Working Memory Load and Automaticity in Relation to Mental Addition in College Students
Mathematical cognition is one of the leading indicators of a student’s academic achievement (both for children and adults), whereby low performance is often considered a learning disability that requires swift intervention. The available literature shows that two factors determine an individual’s level of arithmetic performance, which includes processing of the information in working memory (short-term/recent memory) and organization of simple arithmetic facts in long-term memory. Researchers often examine the role of working memory as a leading determinant of successful completion of mental arithmetic in K-12 population; however, there was significantly less evidence-based literature about the role of working memory in mental arithmetic performance in the adult-aged population. This research aims to examine the contribution of working memory load (WML) and automaticity on mental addition in college level adults, and how these effects may be associated with academic performance. Results suggest that WML has an influence on response time and that automaticity has an effect on response time when WML is high. Further, it suggests that automaticity plays a minor role in accuracy for simple arithmetic, but WML affects accuracy when performing simple tasks such as single- and double-digit arithmetic. Consequently, future research should focus on the interaction between WML and automaticity on complex mental arithmetic problems.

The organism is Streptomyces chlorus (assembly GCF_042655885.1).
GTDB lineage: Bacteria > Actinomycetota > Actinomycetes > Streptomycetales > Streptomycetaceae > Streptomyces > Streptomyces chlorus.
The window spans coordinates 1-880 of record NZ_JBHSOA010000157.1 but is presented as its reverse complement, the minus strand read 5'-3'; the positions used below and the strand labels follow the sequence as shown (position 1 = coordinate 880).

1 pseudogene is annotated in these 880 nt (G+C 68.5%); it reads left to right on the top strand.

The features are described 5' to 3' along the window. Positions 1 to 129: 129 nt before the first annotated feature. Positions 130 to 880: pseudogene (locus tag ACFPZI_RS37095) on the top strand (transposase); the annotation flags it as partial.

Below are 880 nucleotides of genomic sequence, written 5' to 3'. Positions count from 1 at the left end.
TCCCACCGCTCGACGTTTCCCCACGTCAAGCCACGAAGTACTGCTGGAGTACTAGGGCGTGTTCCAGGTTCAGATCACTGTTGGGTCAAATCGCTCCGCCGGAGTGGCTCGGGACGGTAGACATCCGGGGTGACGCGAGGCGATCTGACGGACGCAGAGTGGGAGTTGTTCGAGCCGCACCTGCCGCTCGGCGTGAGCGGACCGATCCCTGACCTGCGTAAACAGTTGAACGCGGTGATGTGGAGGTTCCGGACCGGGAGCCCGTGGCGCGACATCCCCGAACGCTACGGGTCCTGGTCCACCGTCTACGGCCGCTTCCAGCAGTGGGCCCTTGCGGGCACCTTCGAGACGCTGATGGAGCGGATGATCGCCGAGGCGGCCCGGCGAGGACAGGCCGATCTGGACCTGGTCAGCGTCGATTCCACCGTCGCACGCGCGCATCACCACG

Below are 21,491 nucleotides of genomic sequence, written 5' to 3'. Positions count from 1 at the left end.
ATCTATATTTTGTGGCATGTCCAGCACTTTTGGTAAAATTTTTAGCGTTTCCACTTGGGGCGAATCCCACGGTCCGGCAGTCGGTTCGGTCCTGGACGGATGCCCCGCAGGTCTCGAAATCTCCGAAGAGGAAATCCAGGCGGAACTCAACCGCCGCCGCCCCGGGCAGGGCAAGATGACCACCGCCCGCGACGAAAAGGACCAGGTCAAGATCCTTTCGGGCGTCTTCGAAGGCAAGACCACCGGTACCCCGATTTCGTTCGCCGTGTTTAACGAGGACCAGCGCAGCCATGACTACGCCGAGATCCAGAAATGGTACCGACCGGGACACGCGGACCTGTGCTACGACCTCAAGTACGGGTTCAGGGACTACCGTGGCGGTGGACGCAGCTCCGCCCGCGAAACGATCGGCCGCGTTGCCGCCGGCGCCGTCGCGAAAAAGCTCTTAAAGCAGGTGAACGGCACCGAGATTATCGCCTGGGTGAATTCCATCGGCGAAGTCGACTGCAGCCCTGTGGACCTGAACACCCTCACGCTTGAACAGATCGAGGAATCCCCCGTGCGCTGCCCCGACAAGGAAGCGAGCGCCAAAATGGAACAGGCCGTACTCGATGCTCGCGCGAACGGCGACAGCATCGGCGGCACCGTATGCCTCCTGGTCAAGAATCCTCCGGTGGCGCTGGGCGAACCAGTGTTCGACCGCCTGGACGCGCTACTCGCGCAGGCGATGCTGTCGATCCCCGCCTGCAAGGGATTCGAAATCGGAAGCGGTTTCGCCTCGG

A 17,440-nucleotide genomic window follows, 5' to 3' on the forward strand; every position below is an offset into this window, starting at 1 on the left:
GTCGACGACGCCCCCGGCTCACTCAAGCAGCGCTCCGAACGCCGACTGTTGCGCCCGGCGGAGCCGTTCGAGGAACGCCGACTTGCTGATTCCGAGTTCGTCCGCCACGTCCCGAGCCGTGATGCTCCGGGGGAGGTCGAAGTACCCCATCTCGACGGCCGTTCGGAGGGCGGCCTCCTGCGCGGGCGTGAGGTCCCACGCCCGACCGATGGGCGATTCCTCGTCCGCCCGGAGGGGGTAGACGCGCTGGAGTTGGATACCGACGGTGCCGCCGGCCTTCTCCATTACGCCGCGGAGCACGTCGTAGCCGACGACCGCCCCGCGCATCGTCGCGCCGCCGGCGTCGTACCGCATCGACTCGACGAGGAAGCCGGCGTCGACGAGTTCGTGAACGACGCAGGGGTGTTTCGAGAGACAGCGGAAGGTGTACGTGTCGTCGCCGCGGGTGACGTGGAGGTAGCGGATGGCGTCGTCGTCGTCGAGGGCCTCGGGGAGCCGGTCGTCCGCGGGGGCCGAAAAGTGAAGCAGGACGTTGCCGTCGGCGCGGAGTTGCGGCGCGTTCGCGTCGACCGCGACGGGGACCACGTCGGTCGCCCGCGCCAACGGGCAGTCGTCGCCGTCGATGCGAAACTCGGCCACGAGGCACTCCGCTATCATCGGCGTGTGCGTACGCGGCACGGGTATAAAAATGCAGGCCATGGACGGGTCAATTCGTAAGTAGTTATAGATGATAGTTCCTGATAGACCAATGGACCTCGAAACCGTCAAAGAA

Sutar, Ruhee Laila, "Working Memory Load and Automaticity in Relation to Mental Addition in College Students" (2020). ETD Collection for Fordham University. AAI27737135.